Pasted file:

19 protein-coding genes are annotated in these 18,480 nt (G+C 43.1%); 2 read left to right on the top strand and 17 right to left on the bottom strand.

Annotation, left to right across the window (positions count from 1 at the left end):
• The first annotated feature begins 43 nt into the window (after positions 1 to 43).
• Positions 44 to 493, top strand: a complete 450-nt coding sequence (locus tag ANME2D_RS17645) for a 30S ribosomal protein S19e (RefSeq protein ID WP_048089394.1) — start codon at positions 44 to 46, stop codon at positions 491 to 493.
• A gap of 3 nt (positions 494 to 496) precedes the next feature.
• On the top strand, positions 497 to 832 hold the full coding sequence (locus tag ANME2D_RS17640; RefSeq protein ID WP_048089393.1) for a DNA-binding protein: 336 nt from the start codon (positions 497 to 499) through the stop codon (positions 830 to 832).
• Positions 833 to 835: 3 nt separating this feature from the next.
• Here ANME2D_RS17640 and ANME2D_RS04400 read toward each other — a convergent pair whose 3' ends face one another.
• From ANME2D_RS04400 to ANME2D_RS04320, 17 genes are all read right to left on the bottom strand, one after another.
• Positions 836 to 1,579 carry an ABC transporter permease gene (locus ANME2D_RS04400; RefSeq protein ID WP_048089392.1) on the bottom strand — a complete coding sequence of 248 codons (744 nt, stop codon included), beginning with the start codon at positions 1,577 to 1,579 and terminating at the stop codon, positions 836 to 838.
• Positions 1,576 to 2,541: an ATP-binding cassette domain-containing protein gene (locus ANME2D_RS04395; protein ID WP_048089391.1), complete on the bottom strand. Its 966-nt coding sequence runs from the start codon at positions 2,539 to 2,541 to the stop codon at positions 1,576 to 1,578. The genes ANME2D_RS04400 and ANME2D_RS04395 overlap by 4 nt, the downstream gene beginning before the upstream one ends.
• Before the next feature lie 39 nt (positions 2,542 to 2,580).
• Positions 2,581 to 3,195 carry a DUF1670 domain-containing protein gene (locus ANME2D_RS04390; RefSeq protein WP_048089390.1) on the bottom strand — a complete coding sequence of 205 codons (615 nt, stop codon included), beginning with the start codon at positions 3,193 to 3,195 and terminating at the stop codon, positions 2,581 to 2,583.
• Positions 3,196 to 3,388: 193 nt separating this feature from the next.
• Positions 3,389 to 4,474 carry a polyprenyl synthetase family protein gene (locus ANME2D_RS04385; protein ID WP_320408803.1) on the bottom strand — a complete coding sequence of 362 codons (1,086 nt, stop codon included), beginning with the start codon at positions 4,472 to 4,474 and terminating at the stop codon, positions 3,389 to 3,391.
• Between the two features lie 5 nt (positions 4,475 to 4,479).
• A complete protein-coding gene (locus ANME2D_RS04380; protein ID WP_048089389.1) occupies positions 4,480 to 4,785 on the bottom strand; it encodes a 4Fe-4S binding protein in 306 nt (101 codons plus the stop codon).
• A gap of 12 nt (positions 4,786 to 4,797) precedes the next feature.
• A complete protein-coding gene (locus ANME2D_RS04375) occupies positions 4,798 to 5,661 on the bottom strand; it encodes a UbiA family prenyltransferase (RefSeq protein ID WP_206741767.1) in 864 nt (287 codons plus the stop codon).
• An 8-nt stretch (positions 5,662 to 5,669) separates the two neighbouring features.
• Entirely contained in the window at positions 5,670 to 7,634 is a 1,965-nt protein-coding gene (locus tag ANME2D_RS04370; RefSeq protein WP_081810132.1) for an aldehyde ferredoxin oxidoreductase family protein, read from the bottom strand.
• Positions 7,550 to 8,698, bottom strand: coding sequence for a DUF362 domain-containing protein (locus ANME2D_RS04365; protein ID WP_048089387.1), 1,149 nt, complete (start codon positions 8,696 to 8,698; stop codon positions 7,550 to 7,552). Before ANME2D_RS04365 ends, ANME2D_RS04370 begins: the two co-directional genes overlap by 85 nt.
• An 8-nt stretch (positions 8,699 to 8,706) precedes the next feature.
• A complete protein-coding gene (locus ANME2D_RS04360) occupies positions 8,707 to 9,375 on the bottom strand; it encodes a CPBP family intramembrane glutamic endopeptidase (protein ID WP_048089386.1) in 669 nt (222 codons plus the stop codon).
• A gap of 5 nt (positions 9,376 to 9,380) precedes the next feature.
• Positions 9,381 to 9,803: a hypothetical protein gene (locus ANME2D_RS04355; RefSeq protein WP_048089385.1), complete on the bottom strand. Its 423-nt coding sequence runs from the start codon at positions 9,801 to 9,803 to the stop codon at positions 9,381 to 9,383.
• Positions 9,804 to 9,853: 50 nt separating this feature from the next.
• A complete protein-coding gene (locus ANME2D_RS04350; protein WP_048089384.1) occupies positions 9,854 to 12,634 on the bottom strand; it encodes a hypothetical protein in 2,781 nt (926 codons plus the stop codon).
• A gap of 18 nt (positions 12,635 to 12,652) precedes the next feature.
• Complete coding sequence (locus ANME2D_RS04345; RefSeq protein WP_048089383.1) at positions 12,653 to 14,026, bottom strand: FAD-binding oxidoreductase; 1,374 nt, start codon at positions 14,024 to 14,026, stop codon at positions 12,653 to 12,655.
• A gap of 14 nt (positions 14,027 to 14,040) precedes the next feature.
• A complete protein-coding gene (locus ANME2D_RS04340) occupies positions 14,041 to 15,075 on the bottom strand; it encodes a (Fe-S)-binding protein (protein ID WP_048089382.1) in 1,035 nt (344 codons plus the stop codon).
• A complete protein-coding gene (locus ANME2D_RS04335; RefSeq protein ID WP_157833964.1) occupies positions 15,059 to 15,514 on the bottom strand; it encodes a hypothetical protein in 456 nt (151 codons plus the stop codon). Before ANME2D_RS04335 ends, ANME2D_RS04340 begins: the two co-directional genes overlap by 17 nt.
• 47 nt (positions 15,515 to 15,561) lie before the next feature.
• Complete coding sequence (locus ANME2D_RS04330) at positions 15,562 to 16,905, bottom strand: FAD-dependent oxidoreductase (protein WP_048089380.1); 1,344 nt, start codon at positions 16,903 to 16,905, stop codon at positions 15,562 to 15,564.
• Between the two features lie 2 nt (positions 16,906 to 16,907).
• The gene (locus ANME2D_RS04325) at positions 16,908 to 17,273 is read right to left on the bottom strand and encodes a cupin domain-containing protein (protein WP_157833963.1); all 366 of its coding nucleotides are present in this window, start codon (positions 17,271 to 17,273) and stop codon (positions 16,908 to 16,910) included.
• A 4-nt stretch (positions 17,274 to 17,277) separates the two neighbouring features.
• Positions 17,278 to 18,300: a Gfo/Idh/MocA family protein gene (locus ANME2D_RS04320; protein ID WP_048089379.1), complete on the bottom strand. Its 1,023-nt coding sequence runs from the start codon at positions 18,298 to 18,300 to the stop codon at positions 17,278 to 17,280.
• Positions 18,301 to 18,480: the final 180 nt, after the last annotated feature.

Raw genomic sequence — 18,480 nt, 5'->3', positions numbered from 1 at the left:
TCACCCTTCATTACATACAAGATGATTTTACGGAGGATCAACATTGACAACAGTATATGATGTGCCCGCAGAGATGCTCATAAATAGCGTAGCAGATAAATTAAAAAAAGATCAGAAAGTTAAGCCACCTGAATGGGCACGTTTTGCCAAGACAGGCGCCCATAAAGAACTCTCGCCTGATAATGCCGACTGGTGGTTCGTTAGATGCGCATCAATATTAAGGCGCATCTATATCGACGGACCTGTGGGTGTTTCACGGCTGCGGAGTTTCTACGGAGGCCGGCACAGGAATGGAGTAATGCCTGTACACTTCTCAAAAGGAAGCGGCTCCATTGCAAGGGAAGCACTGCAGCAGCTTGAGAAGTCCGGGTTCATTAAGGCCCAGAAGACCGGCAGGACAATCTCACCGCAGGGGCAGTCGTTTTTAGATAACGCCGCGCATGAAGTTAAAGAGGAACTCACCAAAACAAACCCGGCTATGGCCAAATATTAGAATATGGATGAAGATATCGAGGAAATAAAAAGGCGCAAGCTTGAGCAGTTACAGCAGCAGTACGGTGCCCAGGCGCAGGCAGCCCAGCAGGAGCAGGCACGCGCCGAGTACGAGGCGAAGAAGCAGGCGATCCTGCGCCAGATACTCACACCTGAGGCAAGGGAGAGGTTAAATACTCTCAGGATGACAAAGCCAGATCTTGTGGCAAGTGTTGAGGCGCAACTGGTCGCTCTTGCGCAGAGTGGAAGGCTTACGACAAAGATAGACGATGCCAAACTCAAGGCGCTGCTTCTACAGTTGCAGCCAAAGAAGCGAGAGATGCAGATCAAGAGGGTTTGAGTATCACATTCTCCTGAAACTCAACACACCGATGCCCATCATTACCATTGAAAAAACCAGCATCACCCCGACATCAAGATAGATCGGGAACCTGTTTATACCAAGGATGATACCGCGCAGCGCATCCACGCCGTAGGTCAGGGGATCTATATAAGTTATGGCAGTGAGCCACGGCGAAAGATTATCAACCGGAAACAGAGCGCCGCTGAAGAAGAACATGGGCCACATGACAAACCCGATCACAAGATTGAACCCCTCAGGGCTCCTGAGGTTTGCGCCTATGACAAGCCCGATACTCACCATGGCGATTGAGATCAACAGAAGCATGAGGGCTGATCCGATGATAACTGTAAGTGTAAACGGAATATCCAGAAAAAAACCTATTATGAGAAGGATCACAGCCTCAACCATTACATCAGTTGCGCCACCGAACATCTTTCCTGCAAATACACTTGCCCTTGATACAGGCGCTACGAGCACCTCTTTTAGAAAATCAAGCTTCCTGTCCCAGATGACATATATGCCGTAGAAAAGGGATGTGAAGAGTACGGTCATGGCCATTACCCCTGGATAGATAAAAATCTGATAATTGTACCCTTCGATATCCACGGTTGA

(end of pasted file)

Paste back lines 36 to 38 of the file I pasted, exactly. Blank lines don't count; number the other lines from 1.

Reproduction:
• Between the two features lie 2 nt (positions 16,906 to 16,907).
• The gene (locus ANME2D_RS04325) at positions 16,908 to 17,273 is read right to left on the bottom strand and encodes a cupin domain-containing protein (protein WP_157833963.1); all 366 of its coding nucleotides are present in this window, start codon (positions 17,271 to 17,273) and stop codon (positions 16,908 to 16,910) included.
• A 4-nt stretch (positions 17,274 to 17,277) separates the two neighbouring features.